the other one (Kendo world video?) is decent kata, with that one butt-strike in for interest, but they both (in my own mind) reinforce my original point.
Now please dig out some videos of the guys in white sparring with identical dummy spears (yes those LONG ones they were using for the kata demo) and see if a butt-strike is ever used. not kata, actual competitive sparring.
I had a go but couldn't find Aikiso in a Kendo stylee.
(Found some Naginata, but oh my god what is the ruleset for that awfulness?)

bkedelen
04-24-2014, 05:36 PM
but they both (in my own mind) reinforce my original point.

Now here is a man with conviction. Despite subject matter experts rejecting your points with prejudice, you challenge Keith to a death match and double down on your mistaken ideas.

I would have gone with an apology and a lot of reading before posting here again, but everyone handles these things differently.

phitruong
04-26-2014, 08:24 PM
Now here is a man with conviction. Despite subject matter experts rejecting your points with prejudice, you challenge Keith to a death match and double down on your mistaken ideas.


i can see myself agree with Michael about the spear. if i wield a spear, i would definitely spend 99% of the time using the business end to shish kebab the other buggers. maybe once in a blue moon, i would use the butt end to knock the other bugger out and take his wallets. kill a man and you can only rob him once. knock him out, you can rob him many times. it calls investment for the future. it's one of the reason why i don't use spear, but a weed whacker. :D

Carsten Möllering
04-27-2014, 02:59 AM
... the iaido vid is beside the point ... aahhmm ...

Did you acutally see the sojutsu kata in what you call "iaido vid"?
Did you recognize the ishizuki of their yari?
Did you notice how they use it?

If so: Why do you think this to be beside the point?
If not: Does a second look change your opinion about the vid?

... Kendo world ... Your talking of "... iaido vid ...", "... kendo world ... " and "competitive sparring" makes me wonder whether your statment is acutally based in practicing any koryű sojutsu?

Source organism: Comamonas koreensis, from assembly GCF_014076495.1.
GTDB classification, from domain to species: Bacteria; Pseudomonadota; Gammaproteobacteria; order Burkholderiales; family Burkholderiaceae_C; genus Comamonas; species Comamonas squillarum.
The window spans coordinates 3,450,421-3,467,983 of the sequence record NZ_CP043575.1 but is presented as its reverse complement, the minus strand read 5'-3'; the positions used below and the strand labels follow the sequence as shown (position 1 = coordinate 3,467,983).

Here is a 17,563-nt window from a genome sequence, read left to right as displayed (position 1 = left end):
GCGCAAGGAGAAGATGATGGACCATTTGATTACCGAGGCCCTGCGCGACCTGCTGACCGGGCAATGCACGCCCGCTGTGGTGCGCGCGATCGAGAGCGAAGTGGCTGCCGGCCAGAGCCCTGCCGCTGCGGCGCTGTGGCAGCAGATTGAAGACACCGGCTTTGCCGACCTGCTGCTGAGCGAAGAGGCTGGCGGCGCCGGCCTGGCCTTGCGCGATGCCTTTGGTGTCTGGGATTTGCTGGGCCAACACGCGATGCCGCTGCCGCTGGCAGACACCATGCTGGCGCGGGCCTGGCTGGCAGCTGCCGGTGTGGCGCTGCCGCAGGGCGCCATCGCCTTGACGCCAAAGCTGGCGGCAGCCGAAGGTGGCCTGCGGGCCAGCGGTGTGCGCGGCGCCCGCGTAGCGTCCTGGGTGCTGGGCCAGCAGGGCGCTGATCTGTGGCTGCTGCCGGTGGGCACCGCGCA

I apologize for the question, but my English simply is not good enough so that I could differentiate here between someone just using easy language and someone who is not really at home in the subject.

Now please dig out some videos of the guys in white sparring with identical dummy spears (yes those LONG ones they were using for the kata demo) and see if a butt-strike is ever used. not kata, actual competitive sparring.I have to admit, I'm at loss: I assume this is irony?

Michael Douglas
04-28-2014, 08:41 AM
I found some randori.
Folk please watch this, to my eyes this is more relevant to the argument between me and a few others in this thread than the two kata vids posted by Carsten
http://www.youtube.com/watch?v=UN2g-hD_dSw
If either of the two combatants took time to use the butt they would be shishkebabed.
It can happen, sure, but that would amount to messing about.

And
Your talking of "... iaido vid ...", "... kendo world ... "
"Kendo World" is plastered across the base of the video and you're asking me if I watched it!?
I had another quick look at the iaido vid, and sure, its an iaijutsu vid, my bad.
Still just kata.

allowedcloud
04-28-2014, 11:03 AM
I found some randori.
Folk please watch this, to my eyes this is more relevant to the argument between me and a few others in this thread than the two kata vids posted by Carsten
http://www.youtube.com/watch?v=UN2g-hD_dSw
If either of the two combatants took time to use the butt they would be shishkebabed.
It can happen, sure, but that would amount to messing about.

And

"Kendo World" is plastered across the base of the video and you're asking me if I watched it!?
I had another quick look at the iaido vid, and sure, its an iaijutsu vid, my bad.
Still just kata.

The spear was a battlefield weapon.

You are standing on a battlefield and you have a spear (maybe you just finished skewering the guy in front of you) and an enemy is coming up behind you.

What do you do if you want to stay alive?

jonreading
04-28-2014, 12:13 PM
If I am correctly reading Michael's comments, his critical opinion is a disconnect between kata and application, his argument being that transitioning the butt to the front would be less effective than maintaining the spearhead in front. If that's the case, I get where he is coming from. I think this critical observation is consistent with similar observations that kata may not match application. I can think of several military tactics of group deployment that would discourage this transition. But, I am not sure Chris is claiming he is working on battlefield tactics, nor that his kata are transferrable.

I have given up claiming to have any knowledge about actual weapons work. I've had my piece of humble pie just talking and interacting with some great individuals who work on this stuff. There are reasons for battlefield movement. I remember reading a history of warfare that referred to the importance of selecting a battlefield and positioning your troops with the wind to your back to cut the range of projectile weapons. Or the sun to your back. Or elevated ground. I remember talking to someone who advocated the sword entering the body only a few inches, the additional length simply taking longer to stick in and pull out (thus creating a greater duration of vulnerability). I think we are narrowly defining a greater spectrum of knowledge, which maybe could be better worded in criticism.